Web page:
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How to Keep Your Confidence in the Midst of Criticism

We often take a judgement and attempt to cram it into our identity


How do you respond to criticism? Reflecting on this question offers you the opportunity consider how outside influences define your worth, value and capability which will either result in inner peace and confidence or stress and low self-esteem.

Did you know an opinion is simply information offered to you by another person based on his or her perspectives, conclusions and assumptions? As you choose to collect information that has value to your own personal growth and development, confidence in the midst of criticism helps you find your way.

The next time criticism is thrown your way, pause, take a deep breath and ask yourself:

  • In this moment, what guidance does this present and is this feedback aligned with the person I strive to be?
  • Am I forgetting that I can keep what fits and return to sender what doesn’t?

Have you ever worked on a puzzle?

If you grab a piece of grass and attempt to fit it into the sky, the end result is frustration. Yet, we do this frequently in our lives when it comes to opinions. We will take a judgement and attempt to cram it into our identity without first reflecting on its shape and size to see if it fits with the person we know ourselves to be.

For example, let’s say you order an outfit on Amazon and the shirt and shoes fit perfectly but the pants are too tight. Do you forfeit comfort in light of the hassle it will take to return the pants for the right size?

During a recent Keynote, I asked the audience how many people would just opt out of going through the return-to-sender protocol and keep the tight pants. Close to 50 percent of the audience said they would keep the tight pants to avoid the aggravation. How many of us keep opinions that don’t fit to avoid the trouble of stepping into dialogue and returning opinions that don’t align with our identity?

When you keep an opinion that doesn’t fit, you will hunt and gather for information that sticks to the false evidence. Similar to wearing tight pants that don’t fit, the result is discomfort and restriction.

As you practice your ability to deflect that which does not serve you, you increase your confidence and your ability to successfully handle criticism.


  • Ask yourself: “Is this mine or someone else’s?” Many times, denunciation is the result of someone else’s insecurities. Just as you would send back an item that does not fit, go for comfort over inconvenience: Shake it off and move on.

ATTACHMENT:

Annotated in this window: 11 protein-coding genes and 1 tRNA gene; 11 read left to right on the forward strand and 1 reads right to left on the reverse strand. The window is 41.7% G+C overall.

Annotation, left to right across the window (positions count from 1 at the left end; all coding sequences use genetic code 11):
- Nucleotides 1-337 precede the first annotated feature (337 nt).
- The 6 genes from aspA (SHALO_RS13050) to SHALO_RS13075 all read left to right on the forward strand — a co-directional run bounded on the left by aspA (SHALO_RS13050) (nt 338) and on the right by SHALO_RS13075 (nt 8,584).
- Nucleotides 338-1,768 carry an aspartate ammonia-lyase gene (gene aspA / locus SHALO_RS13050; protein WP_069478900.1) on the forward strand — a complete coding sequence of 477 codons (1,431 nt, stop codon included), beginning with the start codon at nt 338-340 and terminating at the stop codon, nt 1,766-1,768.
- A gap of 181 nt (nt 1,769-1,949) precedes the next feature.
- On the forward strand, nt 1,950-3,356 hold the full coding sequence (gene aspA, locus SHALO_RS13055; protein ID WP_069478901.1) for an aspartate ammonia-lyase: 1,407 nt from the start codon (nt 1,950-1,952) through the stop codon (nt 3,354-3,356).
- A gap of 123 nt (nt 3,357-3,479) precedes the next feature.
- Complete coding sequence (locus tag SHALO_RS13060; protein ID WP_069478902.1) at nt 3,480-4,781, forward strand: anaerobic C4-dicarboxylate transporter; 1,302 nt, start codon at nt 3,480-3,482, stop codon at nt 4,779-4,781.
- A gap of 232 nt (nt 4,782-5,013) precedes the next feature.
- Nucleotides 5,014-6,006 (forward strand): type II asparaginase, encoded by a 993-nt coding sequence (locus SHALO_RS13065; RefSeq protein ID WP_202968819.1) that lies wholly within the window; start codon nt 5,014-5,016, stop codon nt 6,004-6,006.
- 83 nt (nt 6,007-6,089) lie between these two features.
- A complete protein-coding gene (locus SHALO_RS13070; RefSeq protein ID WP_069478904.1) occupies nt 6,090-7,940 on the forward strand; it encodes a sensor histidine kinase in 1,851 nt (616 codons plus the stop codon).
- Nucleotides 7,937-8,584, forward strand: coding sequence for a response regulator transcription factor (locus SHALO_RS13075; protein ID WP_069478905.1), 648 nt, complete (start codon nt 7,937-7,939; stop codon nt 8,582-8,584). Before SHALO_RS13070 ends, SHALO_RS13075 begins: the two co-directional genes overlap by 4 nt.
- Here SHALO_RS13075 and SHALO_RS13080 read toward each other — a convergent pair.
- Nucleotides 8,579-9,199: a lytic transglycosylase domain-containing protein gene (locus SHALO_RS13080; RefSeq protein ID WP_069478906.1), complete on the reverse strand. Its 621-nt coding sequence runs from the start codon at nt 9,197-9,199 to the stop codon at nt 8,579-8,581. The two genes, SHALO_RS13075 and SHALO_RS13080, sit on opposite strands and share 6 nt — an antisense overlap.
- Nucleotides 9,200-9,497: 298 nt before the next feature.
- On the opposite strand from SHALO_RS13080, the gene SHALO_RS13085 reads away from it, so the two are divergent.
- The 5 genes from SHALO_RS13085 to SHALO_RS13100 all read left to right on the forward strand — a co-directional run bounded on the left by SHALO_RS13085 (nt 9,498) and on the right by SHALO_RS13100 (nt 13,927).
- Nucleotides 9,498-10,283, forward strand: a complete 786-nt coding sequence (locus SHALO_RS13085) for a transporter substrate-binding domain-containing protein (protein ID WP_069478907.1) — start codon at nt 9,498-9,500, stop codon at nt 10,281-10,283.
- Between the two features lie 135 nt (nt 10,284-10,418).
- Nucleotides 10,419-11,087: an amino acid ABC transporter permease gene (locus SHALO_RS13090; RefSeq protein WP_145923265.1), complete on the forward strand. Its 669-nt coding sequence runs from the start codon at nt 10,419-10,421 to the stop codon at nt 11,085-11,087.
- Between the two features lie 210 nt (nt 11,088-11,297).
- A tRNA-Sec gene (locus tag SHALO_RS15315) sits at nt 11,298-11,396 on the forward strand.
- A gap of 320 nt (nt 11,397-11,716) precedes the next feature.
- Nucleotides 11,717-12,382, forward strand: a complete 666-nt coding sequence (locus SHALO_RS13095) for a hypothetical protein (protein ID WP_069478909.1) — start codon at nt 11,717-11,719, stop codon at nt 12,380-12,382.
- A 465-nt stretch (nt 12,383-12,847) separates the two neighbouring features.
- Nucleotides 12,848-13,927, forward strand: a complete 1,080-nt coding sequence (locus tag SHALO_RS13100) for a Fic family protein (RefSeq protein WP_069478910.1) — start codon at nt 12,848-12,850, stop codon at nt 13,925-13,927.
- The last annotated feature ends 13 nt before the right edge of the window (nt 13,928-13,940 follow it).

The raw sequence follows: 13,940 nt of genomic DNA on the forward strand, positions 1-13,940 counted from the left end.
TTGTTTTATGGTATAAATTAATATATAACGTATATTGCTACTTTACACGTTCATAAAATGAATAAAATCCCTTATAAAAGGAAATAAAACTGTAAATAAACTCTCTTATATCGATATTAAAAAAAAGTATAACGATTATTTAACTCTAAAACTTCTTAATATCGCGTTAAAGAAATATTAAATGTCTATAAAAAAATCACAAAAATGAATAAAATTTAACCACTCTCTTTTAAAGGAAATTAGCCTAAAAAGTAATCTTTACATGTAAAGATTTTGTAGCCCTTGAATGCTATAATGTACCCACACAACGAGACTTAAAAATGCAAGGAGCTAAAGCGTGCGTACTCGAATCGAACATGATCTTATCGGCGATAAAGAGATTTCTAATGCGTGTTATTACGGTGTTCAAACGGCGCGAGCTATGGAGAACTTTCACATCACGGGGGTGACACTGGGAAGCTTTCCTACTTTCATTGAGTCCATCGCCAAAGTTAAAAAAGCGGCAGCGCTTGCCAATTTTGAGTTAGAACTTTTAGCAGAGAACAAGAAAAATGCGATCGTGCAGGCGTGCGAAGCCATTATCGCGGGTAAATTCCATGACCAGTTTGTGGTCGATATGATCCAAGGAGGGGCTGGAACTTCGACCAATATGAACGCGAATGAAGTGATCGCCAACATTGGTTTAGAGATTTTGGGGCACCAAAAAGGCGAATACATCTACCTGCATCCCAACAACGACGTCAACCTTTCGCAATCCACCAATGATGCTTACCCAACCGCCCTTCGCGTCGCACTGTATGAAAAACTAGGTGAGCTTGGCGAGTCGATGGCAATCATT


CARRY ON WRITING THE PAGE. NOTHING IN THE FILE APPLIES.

• Be quick to return items that don’t fit.
  • When harsh commentary flies your way, pause and ask yourself: “Does this piece of information align with the person I know myself to be?” Either way, the opinion contains a learning and growth opportunity.

When a sender delivers you a message that has ugly packaging – shaming, negative intonation, unkind words – it is entirely possible the content within the message offers you a valuable chance to look within.

For example, let’s say you show up late to a meeting. After, your manager flips out, accusing you of being rude and insensitive to others who are on time for the meeting. Perhaps, there is valuable content hidden in a poor delivery that can offer you the chance for positive change.

Sift through the junk and grab ahold of the gem. Keep what fits and speak your truth in love.

The opinions of others are power-house learning opportunities to identify and adjust behaviors that do not align with our core values.

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Lauren Miller

Lauren E Miller, has a masters in adult education with a certification in human resource development. She has personally conquered two of life's top stressors at the same time, advanced cancer and divorce. Now Google's No. 1 Stress relief expert, award-winning author, speaker and certified executive and life coach, Miller provides process driven programs with structure, guidance, support and accountability designed to create positive change in behavior resulting in positive impact on business (IOB) and life purpose. For more on her work in the world please visit her main website: LaurenEMiller.com .

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